Optimizing Swine Nutrition and Resilience 

Part 1 - Balancing Phosphorus and Calcium for Resilience and Sustainability

In the realm of pig production, the adage "you are what you eat" takes on profound significance. Proper nutrition forms the bedrock of healthy, thriving swine populations. As we delve into the intricacies of swine nutrition, a key theme emerges – the concept of supporting resilience. With that in mind, this article explores the pivotal roles that phosphorus (P) and calcium (Ca) play in swine nutrition, elucidating the consequences of deficiencies and overfeeding. We also dive into the revolutionary advancements in phytase technology, particularly the 4th generation HiPhorius, which is shaping the landscape of sustainable swine nutrition.

Ca and P are vital for the health of monogastric animals, as they perform various structural, physiological, catalytic, and regulatory roles in the body (Underwood & Suttle, 2001). These minerals are crucial for the growth and development of swine, as they are involved in bone formation, energy metabolism, cellular function, skeletal integrity, and muscle contraction (Latrou et al., 2021; Schröder & Breves, 2006). Maintaining a proper balance between Ca and P is essential for optimal health and performance of swine, as they are involved in such a range of functions, and both excess and deficiency can have negative consequences. Therefore, Ca and P are indispensable minerals for monogastric animals.

Balancing P and Ca intake in swine nutrition is critical, with both deficiency and excess posing significant challenges. Examining the advantages and drawbacks of high and low dietary P supplies under constant or varying calcium-to-phosphorus (Ca:P) ratios, Gerlinger et al. (2021) discovered that inadequate P supplementation, falling below recommended levels, negatively impacts bone development and growth performance. Also, decreased P levels adversely affect cancellous bone density and trabecular architecture. Excess or deficiency of Ca has been associated with reduced growth performance and bone or kidney diseases (González-Vega and Stein, 2014). Ca excess has been shown to adversely affect the growth performance of growing pigs if the concentration of P is marginally adequate or below that required for growth (Lagos et al., 2019). Excess P and Ca not only burden economic resources due to wasteful feed expenditure but also cast a shadow over the environment. Thus, striking the right balance is not only an economic consideration but also an ethical responsibility.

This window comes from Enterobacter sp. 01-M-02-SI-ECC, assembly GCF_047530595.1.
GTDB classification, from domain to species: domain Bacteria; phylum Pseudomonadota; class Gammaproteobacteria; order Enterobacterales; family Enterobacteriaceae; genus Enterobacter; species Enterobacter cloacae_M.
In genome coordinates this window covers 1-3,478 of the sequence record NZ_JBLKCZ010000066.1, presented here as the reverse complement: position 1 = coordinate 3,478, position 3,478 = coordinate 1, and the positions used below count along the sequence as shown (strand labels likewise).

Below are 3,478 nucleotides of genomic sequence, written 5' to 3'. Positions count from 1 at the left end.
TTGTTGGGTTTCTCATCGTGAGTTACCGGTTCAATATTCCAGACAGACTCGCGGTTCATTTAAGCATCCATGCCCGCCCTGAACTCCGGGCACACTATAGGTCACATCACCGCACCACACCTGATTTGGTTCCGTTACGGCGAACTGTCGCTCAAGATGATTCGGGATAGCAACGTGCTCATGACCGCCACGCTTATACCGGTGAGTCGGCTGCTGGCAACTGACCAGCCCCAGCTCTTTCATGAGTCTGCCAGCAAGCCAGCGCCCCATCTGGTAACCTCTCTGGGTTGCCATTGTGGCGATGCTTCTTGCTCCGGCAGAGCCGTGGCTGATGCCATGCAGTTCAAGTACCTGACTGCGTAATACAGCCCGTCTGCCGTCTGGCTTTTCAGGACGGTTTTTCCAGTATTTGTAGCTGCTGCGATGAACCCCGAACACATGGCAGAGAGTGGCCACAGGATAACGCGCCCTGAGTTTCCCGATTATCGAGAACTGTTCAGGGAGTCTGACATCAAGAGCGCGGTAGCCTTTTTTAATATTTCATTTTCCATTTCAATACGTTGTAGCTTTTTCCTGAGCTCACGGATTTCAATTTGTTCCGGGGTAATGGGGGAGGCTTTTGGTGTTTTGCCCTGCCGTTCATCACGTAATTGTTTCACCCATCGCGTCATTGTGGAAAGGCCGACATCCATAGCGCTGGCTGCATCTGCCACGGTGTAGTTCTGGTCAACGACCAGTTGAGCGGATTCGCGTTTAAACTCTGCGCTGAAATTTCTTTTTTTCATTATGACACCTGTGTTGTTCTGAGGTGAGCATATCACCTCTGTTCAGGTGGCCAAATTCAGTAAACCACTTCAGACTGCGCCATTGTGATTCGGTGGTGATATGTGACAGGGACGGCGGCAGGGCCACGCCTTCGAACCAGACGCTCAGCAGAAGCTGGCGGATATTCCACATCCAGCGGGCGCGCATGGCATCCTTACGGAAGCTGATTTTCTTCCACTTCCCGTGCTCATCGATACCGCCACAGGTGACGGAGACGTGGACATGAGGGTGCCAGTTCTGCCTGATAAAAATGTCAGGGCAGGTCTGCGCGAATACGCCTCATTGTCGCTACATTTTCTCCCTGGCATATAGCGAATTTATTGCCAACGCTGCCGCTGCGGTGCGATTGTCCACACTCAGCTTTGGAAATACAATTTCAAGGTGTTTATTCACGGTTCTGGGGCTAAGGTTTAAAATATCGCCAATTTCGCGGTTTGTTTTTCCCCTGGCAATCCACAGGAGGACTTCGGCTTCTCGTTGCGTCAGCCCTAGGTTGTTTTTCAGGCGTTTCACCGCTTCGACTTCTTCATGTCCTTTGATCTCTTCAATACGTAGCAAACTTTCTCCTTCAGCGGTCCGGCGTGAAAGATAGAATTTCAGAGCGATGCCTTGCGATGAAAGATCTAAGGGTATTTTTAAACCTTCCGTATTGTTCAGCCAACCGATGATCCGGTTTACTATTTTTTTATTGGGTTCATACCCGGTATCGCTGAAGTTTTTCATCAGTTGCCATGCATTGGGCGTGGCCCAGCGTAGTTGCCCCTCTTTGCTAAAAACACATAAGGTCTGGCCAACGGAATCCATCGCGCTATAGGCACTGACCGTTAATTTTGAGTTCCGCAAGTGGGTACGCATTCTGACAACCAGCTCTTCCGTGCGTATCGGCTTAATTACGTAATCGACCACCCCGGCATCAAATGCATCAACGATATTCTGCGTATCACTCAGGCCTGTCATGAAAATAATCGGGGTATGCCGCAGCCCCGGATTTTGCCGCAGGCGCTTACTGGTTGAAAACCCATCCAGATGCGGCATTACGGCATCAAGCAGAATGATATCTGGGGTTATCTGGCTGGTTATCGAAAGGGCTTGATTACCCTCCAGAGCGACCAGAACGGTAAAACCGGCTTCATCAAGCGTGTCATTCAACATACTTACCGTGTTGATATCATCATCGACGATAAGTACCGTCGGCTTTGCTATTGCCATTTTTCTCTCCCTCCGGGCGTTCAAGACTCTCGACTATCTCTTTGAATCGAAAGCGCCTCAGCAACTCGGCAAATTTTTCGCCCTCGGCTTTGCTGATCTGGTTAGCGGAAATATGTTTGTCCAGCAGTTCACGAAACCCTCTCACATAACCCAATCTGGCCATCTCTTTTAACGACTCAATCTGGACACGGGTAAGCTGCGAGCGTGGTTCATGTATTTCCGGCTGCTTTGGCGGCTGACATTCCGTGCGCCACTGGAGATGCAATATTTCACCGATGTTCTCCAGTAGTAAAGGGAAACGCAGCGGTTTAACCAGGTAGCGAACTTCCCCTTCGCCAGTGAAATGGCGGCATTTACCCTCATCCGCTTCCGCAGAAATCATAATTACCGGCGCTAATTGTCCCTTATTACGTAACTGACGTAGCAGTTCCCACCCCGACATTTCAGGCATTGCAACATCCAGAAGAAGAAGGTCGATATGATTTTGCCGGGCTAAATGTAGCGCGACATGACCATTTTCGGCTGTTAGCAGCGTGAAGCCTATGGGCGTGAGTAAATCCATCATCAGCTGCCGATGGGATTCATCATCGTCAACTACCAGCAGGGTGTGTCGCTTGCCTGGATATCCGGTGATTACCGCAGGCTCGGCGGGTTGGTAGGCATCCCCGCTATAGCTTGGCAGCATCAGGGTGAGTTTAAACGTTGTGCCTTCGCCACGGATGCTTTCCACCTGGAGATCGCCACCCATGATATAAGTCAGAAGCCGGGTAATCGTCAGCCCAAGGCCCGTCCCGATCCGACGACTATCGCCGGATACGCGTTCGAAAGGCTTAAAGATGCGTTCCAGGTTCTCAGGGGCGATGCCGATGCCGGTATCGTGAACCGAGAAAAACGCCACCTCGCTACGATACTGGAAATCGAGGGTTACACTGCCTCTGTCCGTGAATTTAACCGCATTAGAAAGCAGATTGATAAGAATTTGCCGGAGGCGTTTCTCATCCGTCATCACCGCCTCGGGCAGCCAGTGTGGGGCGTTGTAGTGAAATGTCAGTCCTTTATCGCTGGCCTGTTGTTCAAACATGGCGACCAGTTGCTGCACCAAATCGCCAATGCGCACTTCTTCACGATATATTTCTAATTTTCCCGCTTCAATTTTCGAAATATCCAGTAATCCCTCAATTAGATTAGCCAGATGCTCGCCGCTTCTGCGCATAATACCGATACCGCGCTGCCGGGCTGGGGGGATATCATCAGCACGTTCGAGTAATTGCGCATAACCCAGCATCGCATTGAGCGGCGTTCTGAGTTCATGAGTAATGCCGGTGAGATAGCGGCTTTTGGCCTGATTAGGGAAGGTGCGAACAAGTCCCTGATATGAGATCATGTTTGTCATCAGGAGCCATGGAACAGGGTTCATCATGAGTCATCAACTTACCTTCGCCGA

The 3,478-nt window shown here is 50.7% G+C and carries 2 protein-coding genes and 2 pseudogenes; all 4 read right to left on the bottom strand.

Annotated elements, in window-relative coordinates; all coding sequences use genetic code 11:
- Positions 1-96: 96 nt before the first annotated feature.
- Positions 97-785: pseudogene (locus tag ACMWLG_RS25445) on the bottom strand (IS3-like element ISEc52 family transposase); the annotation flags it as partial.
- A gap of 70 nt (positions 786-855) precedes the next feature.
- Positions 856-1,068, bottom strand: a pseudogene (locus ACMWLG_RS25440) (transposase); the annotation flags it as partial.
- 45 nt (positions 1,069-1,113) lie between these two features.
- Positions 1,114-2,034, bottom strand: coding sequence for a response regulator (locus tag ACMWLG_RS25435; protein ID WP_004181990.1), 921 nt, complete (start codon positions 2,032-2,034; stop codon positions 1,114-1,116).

Enter phytate, an anti-nutrient present in plant-derived ingredients that are commonly used in pig feed. Phytate binds essential minerals, predominantly P and Ca, rendering them inaccessible for absorption by pigs (Selle et al., 2009). This phenomenon severely diminishes mineral bioavailability, contributing to deficiencies despite adequate dietary intake. The challenge then lies in liberating these minerals from phytate's grasp, which can also reduce the excretion and the potential for environmental concerns.